AppGratis, the French app promotion and discovery platform startup that was recently ejected from the App Store on the grounds that it violates Apple’s developer T&Cs, is protesting the ban by petitioning its users to send supportive emails on its behalf. The petition, spotted earlier by PocketGamer, has apparently garnered close to half a million emails so far (and 23k tweets*) — which, considering AppGratis has some 12 million users of its app to rally to its cause, doesn’t seem hugely surprising. Especially as generating ‘bursts’ of action from its users is exactly what AppGratis has made a business out of doing thus far.
The platform has apparently been selling its ability to drive titles up the App Store rankings, taking payments from developers to promote their apps — and arguably therefore ‘gaming the App Store charts’ — which is evidently why it has fallen foul of Apple’s T&Cs. Apple tweaked its developer guidelines last September, adding a clause that states: “Apps that display Apps other than your own for purchase or promotion in a manner similar to or confusing with the App Store will be rejected.”
AppGratis has confirmed that Apple banned it for violating this clause. Its use of push notifications for advertising promotions/direct marketing purposes has also got it in trouble with Cupertino — specifically, Apple said it broke another App Store clause which states: “Apps cannot use Push Notifications to send advertising, promotions, or direct marketing of any kind.”
Reading between the lines, Apple appears unhappy that AppGratis’ behaviour was distorting and undermining merit-based App Store rankings. Last week AllthingsD cited sources close to Apple who said it was troubled that AppGratis’ business model appeared to favor developers who have the financial means to pay for exposure. “The App Store is intended as a meritocracy,” a source familiar with Apple’s thinking was quoted as saying.
From the outside looking in, AppGratis’ violation of the App Store T&Cs seems pretty clear — although there is some blurring of the line between app discovery and app promotion. The main component of Apple’s actions that could be questioned here is why it took so long to clamp down on what AppGratis was doing, having previously allowed it to operate. Perhaps Cupertino was monitoring it to see how the business evolved.
We’ve contacted AppGratis with questions and requests for comment. We’ll update this story with any response. Update: See below for responses from AppGratis’ CEO. At the time of writing, Apple — also contacted for comment — has not yet responded.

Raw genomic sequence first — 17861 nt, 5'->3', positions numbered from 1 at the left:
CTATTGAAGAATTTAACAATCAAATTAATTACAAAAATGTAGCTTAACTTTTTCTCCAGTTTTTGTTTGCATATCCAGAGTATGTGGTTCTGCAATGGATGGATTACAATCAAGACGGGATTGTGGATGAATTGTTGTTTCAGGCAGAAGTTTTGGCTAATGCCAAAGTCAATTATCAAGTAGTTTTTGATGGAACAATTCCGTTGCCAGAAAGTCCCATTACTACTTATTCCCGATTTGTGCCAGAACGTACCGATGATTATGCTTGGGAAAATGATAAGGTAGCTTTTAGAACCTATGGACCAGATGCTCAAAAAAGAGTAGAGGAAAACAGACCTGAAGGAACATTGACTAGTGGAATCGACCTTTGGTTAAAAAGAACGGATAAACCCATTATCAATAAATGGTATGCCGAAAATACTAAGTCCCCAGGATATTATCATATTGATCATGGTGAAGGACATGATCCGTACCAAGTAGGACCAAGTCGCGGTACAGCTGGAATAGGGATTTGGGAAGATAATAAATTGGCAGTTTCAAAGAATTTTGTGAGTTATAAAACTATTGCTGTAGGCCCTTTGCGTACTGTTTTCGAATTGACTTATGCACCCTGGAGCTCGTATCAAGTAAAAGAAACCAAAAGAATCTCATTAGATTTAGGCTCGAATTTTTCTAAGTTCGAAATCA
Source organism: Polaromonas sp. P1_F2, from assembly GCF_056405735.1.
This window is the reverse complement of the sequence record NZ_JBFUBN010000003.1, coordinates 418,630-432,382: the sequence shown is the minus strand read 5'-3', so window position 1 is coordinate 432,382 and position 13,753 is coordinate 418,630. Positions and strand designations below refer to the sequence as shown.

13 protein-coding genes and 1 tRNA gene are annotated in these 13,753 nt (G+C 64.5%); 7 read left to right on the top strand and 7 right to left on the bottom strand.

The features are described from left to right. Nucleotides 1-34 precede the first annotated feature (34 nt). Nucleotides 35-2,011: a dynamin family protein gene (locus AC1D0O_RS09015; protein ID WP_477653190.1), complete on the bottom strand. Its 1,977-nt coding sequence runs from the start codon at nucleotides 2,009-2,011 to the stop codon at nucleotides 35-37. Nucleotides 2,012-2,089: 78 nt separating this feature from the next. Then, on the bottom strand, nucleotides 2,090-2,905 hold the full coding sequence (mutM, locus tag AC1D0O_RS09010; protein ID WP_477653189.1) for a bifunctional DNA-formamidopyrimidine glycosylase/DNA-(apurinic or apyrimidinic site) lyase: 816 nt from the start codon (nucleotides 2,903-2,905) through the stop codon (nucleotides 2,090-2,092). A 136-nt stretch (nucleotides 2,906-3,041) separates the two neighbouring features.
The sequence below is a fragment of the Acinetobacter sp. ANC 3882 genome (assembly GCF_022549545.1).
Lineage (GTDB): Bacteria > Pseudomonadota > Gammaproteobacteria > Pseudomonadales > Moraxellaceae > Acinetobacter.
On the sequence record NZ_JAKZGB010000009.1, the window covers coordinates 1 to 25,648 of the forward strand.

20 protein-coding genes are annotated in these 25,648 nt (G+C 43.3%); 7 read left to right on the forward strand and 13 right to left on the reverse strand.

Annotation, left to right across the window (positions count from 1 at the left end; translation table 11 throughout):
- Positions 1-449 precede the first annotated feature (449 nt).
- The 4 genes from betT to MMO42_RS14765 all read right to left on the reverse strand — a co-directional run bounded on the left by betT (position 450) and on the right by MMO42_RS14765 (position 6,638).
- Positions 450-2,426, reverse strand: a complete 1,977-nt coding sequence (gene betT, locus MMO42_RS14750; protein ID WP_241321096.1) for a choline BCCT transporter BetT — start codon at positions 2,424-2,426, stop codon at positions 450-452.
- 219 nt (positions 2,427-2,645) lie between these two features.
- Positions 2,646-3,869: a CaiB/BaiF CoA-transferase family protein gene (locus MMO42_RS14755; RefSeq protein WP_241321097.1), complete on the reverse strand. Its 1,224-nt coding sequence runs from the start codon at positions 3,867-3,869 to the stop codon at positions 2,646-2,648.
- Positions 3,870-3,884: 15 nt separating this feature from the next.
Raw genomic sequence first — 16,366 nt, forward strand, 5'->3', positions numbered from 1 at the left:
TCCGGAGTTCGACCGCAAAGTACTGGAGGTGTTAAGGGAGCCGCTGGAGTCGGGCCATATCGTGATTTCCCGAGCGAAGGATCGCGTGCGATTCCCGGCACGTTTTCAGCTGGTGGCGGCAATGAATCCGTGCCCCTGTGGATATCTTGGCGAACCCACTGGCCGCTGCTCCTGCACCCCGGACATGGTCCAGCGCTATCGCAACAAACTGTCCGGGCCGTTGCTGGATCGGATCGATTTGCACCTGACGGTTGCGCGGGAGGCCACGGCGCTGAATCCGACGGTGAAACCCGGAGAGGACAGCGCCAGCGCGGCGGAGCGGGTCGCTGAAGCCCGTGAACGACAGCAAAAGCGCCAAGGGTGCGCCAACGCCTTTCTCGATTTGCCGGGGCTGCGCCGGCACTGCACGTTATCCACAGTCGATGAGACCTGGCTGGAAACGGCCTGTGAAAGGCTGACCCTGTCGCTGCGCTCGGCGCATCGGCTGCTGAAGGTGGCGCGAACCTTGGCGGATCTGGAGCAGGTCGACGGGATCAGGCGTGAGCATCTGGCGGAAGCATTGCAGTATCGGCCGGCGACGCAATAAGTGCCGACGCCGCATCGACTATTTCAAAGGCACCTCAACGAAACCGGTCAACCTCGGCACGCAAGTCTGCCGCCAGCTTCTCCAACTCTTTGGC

Last week AppGratis CEO Simon Dawlat posted a very long-winded blog about how the ban is unfair, which you can read in full here. The gist of which appears to be that ‘Apple used to be ok with us, but now it’s banning us’. Dawlat’s explanation does not, however, make any mention of paid promotions being part of AppGratis’ business model.
Soliciting payments from developers in exchange for high App Store rankings is something AppGratis has done, according to Conor O’Connor, CEO of discount hotel app Hot.co.uk. He told TechCrunch that, after noticing his app was being beaten by “some really low quality Apps” in the App Store rankings, he contacted AppGratis in April 2012. “I started to investigate. This lead me to talk directly to Simon Dawlat, CEO of App Gratis, where I was promised the number one position in Spain for 2€ per download and a minimum spend of 45,000€,” said O’Connor.
“I was hesitant as I was unsure if all of their downloads were legitimate. I asked repeatedly if they were using automated download mechanisms which he denied.” (Note: Sentence removed for legal reasons.)
Commenting more broadly on the issue of paid app promotions and whether he thinks the app store ban for AppGratis is justified, O’Connor added: “I don’t want to see any startup fail and 45 people lose their jobs but it shouldn’t be possible to just buy your way to the top of app store rankings. It should be the best apps win not just the better financed. I think what Apple did is overall a good thing for developer and start up ecosystems.”
Hot.co.uk told TechCrunch it was also contacted in late September 2012 by another sales person from AppGratis — “offering 15,000 downloads for 1.2€ each”.